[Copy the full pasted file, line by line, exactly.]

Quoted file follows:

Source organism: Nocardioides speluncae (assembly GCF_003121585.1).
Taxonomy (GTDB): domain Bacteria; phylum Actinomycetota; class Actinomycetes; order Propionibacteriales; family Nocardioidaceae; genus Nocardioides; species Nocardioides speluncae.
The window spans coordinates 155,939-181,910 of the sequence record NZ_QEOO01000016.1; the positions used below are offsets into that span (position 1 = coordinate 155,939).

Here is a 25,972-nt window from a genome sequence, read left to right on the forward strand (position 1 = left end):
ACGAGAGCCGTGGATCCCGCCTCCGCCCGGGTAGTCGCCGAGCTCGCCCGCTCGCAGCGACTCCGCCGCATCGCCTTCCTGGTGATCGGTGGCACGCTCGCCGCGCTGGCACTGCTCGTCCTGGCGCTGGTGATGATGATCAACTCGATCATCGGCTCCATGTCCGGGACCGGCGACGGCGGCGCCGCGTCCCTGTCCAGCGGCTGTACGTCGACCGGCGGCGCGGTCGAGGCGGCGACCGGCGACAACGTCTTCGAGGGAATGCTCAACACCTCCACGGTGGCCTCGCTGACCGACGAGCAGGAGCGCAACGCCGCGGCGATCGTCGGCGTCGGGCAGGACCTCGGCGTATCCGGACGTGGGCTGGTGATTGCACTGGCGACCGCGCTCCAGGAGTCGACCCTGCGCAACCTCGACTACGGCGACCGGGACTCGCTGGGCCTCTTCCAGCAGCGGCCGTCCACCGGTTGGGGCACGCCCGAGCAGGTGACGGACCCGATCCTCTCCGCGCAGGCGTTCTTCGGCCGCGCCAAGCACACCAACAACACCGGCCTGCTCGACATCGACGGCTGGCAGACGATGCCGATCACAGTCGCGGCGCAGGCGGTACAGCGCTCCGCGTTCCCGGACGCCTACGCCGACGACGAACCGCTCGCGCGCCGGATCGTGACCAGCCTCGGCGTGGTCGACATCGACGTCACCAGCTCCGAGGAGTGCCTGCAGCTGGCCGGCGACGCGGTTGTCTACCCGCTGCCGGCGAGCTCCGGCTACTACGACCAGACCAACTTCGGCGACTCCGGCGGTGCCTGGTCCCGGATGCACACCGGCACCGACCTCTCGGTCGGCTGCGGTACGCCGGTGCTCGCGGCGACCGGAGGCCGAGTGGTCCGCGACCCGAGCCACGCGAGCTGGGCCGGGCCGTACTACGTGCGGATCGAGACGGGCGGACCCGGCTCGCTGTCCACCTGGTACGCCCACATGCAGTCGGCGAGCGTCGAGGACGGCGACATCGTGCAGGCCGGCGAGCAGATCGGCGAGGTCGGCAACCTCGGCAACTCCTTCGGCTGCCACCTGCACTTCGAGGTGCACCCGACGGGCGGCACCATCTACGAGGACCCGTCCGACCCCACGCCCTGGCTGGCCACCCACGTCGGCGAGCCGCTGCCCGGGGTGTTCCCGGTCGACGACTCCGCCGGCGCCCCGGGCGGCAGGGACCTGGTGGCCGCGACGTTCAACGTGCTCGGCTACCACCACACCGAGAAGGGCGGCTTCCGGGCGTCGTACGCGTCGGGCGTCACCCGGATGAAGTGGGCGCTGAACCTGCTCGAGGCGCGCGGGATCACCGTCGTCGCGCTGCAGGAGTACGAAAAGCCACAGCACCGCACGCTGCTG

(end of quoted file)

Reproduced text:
Source organism: Nocardioides speluncae (assembly GCF_003121585.1).
Taxonomy (GTDB): domain Bacteria; phylum Actinomycetota; class Actinomycetes; order Propionibacteriales; family Nocardioidaceae; genus Nocardioides; species Nocardioides speluncae.
The window spans coordinates 155,939-181,910 of the sequence record NZ_QEOO01000016.1; the positions used below are offsets into that span (position 1 = coordinate 155,939).

Here is a 25,972-nt window from a genome sequence, read left to right on the forward strand (position 1 = left end):
ACGAGAGCCGTGGATCCCGCCTCCGCCCGGGTAGTCGCCGAGCTCGCCCGCTCGCAGCGACTCCGCCGCATCGCCTTCCTGGTGATCGGTGGCACGCTCGCCGCGCTGGCACTGCTCGTCCTGGCGCTGGTGATGATGATCAACTCGATCATCGGCTCCATGTCCGGGACCGGCGACGGCGGCGCCGCGTCCCTGTCCAGCGGCTGTACGTCGACCGGCGGCGCGGTCGAGGCGGCGACCGGCGACAACGTCTTCGAGGGAATGCTCAACACCTCCACGGTGGCCTCGCTGACCGACGAGCAGGAGCGCAACGCCGCGGCGATCGTCGGCGTCGGGCAGGACCTCGGCGTATCCGGACGTGGGCTGGTGATTGCACTGGCGACCGCGCTCCAGGAGTCGACCCTGCGCAACCTCGACTACGGCGACCGGGACTCGCTGGGCCTCTTCCAGCAGCGGCCGTCCACCGGTTGGGGCACGCCCGAGCAGGTGACGGACCCGATCCTCTCCGCGCAGGCGTTCTTCGGCCGCGCCAAGCACACCAACAACACCGGCCTGCTCGACATCGACGGCTGGCAGACGATGCCGATCACAGTCGCGGCGCAGGCGGTACAGCGCTCCGCGTTCCCGGACGCCTACGCCGACGACGAACCGCTCGCGCGCCGGATCGTGACCAGCCTCGGCGTGGTCGACATCGACGTCACCAGCTCCGAGGAGTGCCTGCAGCTGGCCGGCGACGCGGTTGTCTACCCGCTGCCGGCGAGCTCCGGCTACTACGACCAGACCAACTTCGGCGACTCCGGCGGTGCCTGGTCCCGGATGCACACCGGCACCGACCTCTCGGTCGGCTGCGGTACGCCGGTGCTCGCGGCGACCGGAGGCCGAGTGGTCCGCGACCCGAGCCACGCGAGCTGGGCCGGGCCGTACTACGTGCGGATCGAGACGGGCGGACCCGGCTCGCTGTCCACCTGGTACGCCCACATGCAGTCGGCGAGCGTCGAGGACGGCGACATCGTGCAGGCCGGCGAGCAGATCGGCGAGGTCGGCAACCTCGGCAACTCCTTCGGCTGCCACCTGCACTTCGAGGTGCACCCGACGGGCGGCACCATCTACGAGGACCCGTCCGACCCCACGCCCTGGCTGGCCACCCACGTCGGCGAGCCGCTGCCCGGGGTGTTCCCGGTCGACGACTCCGCCGGCGCCCCGGGCGGCAGGGACCTGGTGGCCGCGACGTTCAACGTGCTCGGCTACCACCACACCGAGAAGGGCGGCTTCCGGGCGTCGTACGCGTCGGGCGTCACCCGGATGAAGTGGGCGCTGAACCTGCTCGAGGCGCGCGGGATCACCGTCGTCGCGCTGCAGGAGTACGAAAAGCCACAGCACCGCACGCTGCTG